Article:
The World Bank is warning that developmental efforts for poorer nations are doomed to failure unless industrial nations take responsibility for causing global warming. And that can be accomplished with a massive increase in funding for climate change mitigation and adaptation efforts. The Bank’s annual World Development Report warns that even if the best-case scenario should come to pass, and G20 nations successfully keep global temperatures from rising by 2°C, changing weather patterns will still dramatically decrease the GDP in many African and Asian nations, and poverty will be entrenched for generations. World Bank President Robert Zoellick all but agreed with eme rging economies that rich nations bear all the historical responsibility for global warming.

“Developing countries are disproportionately affected by climate change — a crisis that is not of their making and for which they are the least prepared,” he said. The report recommends that by 2030 rich nations will need to invest $400,000,000,000 a year to help developing nations cut emissions through the adoption of new low carbon technologies and $75,000,000,000 a year to help them adapt to the impact of climate change, in addition to the hundreds of billions of dollars of R&D investment that will be required to develop cost-effective clean technologies. The scale of the sums involved are an order of magnitude higher than those currently being considered by many rich nations. Earlier this week, one EU official was quoted as saying that $22,000,000,000 might be made available annually.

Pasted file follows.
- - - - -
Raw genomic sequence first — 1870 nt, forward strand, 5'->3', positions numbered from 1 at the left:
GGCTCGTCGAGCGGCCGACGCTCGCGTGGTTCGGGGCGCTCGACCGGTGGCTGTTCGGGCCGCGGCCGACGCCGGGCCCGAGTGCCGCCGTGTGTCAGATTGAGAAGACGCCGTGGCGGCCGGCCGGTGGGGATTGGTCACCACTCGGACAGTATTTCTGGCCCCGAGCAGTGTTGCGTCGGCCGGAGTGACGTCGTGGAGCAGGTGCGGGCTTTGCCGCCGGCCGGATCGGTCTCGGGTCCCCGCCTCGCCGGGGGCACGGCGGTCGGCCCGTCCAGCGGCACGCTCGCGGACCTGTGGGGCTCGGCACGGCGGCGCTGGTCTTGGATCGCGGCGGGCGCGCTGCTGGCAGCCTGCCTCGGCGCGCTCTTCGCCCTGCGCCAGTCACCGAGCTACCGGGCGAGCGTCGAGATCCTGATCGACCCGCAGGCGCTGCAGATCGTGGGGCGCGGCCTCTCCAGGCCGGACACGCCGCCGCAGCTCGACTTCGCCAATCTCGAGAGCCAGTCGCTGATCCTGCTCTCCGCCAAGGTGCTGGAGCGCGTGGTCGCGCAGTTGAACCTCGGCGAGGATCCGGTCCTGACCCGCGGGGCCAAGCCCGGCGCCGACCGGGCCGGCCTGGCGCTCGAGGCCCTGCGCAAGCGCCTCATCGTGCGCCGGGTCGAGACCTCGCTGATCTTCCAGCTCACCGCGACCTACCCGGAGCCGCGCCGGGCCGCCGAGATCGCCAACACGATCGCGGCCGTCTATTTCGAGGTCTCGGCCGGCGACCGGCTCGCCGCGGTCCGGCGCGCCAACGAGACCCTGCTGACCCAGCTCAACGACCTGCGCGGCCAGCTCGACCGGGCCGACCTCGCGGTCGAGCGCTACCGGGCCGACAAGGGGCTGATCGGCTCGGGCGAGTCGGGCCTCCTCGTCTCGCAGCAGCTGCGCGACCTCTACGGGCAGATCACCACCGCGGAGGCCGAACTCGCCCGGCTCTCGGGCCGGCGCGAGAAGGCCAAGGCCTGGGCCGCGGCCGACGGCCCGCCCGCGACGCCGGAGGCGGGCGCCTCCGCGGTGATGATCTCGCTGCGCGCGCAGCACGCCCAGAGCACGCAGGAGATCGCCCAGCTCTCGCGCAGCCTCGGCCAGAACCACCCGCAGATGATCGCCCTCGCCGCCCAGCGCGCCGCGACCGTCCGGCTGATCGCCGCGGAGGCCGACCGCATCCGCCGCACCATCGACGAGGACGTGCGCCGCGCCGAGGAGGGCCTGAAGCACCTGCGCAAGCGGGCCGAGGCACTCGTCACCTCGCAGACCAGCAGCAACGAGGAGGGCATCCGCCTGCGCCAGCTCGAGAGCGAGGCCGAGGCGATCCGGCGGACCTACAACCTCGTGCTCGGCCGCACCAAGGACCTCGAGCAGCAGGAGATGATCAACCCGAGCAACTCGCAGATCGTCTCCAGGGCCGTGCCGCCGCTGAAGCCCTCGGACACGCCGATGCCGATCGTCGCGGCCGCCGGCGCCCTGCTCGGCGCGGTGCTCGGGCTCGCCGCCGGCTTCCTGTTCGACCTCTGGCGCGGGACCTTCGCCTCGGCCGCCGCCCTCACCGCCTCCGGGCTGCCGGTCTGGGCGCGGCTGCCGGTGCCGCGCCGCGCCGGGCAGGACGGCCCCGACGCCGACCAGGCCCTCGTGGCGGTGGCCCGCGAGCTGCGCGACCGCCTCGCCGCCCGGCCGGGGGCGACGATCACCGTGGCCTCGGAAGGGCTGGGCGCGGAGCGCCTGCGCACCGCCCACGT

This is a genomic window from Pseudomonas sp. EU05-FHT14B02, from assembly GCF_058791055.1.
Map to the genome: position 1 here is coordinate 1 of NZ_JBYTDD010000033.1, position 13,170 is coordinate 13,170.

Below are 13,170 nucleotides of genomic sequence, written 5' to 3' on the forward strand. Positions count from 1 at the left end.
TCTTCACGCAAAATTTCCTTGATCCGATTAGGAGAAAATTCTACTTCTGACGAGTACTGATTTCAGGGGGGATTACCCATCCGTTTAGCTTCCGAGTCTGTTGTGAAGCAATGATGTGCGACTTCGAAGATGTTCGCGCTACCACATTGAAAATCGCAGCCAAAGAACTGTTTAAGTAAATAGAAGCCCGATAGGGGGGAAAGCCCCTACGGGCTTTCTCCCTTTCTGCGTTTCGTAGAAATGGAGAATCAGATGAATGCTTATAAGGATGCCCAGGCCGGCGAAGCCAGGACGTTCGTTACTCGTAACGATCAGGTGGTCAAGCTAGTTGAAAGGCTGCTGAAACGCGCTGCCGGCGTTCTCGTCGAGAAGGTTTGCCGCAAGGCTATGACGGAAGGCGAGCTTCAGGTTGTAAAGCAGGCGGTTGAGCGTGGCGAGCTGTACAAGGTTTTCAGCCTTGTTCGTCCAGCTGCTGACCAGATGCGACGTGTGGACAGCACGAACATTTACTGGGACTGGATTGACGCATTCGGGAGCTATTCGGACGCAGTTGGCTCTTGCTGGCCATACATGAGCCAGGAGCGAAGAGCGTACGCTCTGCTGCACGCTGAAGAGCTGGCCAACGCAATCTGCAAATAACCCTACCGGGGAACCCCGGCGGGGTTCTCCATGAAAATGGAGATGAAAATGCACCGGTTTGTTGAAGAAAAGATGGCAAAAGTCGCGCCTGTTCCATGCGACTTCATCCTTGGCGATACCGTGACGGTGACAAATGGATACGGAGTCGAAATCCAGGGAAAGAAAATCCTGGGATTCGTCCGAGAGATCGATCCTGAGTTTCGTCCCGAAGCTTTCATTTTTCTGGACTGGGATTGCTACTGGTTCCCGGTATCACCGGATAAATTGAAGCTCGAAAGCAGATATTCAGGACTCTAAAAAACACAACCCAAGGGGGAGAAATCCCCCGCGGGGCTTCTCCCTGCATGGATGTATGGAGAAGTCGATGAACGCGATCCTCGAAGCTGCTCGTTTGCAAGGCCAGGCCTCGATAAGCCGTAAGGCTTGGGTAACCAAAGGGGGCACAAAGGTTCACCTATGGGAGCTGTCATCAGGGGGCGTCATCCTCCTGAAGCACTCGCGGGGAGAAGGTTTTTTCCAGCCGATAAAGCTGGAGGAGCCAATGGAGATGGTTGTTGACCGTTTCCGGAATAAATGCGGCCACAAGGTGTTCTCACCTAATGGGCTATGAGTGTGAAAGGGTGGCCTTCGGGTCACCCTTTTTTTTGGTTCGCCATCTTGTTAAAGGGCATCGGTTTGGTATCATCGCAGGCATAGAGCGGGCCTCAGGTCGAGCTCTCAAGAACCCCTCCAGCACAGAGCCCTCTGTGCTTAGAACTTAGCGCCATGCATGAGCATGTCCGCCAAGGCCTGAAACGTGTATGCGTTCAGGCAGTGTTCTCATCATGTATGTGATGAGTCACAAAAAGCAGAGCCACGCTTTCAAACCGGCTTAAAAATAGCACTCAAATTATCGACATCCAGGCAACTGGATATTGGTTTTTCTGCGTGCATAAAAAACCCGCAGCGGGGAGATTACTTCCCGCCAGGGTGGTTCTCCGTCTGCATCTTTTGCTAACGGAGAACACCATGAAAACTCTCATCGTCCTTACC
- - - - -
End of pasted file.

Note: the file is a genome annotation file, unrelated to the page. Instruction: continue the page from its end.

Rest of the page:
Justin Lin, World Bank Chief Economist, says that delay isn’t an option. “Developing countries, which have historically contributed little to global warming, are now, ironically, faced with 75% to 80% of the potential damage from it. They need help to cope with climate change, as they are preoccupied with existing challenges such as reducing poverty and hunger and providing access to energy and water”, Lin said. (Source: World Bank, Business Green, September 15, 2009)

Contact: Merrell Tuck, Media, World Bank, (202) 473-9516,